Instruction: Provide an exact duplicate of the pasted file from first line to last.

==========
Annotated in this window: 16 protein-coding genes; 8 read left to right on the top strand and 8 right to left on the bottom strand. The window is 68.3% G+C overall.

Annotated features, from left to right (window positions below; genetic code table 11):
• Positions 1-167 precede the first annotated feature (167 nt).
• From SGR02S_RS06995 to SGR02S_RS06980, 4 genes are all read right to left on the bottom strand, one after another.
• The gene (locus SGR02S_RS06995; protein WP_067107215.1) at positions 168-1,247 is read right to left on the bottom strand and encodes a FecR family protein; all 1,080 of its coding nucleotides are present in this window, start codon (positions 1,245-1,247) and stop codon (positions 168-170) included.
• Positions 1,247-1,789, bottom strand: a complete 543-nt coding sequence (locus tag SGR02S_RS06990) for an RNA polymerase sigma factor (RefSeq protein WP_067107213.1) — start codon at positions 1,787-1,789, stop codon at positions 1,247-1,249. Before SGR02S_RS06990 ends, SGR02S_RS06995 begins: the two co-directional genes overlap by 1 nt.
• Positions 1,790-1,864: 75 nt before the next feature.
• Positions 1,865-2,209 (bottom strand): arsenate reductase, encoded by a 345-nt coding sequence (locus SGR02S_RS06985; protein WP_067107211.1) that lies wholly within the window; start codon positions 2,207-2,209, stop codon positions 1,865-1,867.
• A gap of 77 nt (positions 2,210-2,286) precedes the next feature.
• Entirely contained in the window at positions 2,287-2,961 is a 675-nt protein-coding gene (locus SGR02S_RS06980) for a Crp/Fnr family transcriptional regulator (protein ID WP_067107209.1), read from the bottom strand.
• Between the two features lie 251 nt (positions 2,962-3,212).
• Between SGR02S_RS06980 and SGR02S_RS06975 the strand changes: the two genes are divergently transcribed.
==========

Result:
Annotated in this window: 16 protein-coding genes; 8 read left to right on the top strand and 8 right to left on the bottom strand. The window is 68.3% G+C overall.

Annotated features, from left to right (window positions below; genetic code table 11):
• Positions 1-167 precede the first annotated feature (167 nt).
• From SGR02S_RS06995 to SGR02S_RS06980, 4 genes are all read right to left on the bottom strand, one after another.
• The gene (locus SGR02S_RS06995; protein WP_067107215.1) at positions 168-1,247 is read right to left on the bottom strand and encodes a FecR family protein; all 1,080 of its coding nucleotides are present in this window, start codon (positions 1,245-1,247) and stop codon (positions 168-170) included.
• Positions 1,247-1,789, bottom strand: a complete 543-nt coding sequence (locus tag SGR02S_RS06990) for an RNA polymerase sigma factor (RefSeq protein WP_067107213.1) — start codon at positions 1,787-1,789, stop codon at positions 1,247-1,249. Before SGR02S_RS06990 ends, SGR02S_RS06995 begins: the two co-directional genes overlap by 1 nt.
• Positions 1,790-1,864: 75 nt before the next feature.
• Positions 1,865-2,209 (bottom strand): arsenate reductase, encoded by a 345-nt coding sequence (locus SGR02S_RS06985; protein WP_067107211.1) that lies wholly within the window; start codon positions 2,207-2,209, stop codon positions 1,865-1,867.
• A gap of 77 nt (positions 2,210-2,286) precedes the next feature.
• Entirely contained in the window at positions 2,287-2,961 is a 675-nt protein-coding gene (locus SGR02S_RS06980) for a Crp/Fnr family transcriptional regulator (protein ID WP_067107209.1), read from the bottom strand.
• Between the two features lie 251 nt (positions 2,962-3,212).
• Between SGR02S_RS06980 and SGR02S_RS06975 the strand changes: the two genes are divergently transcribed.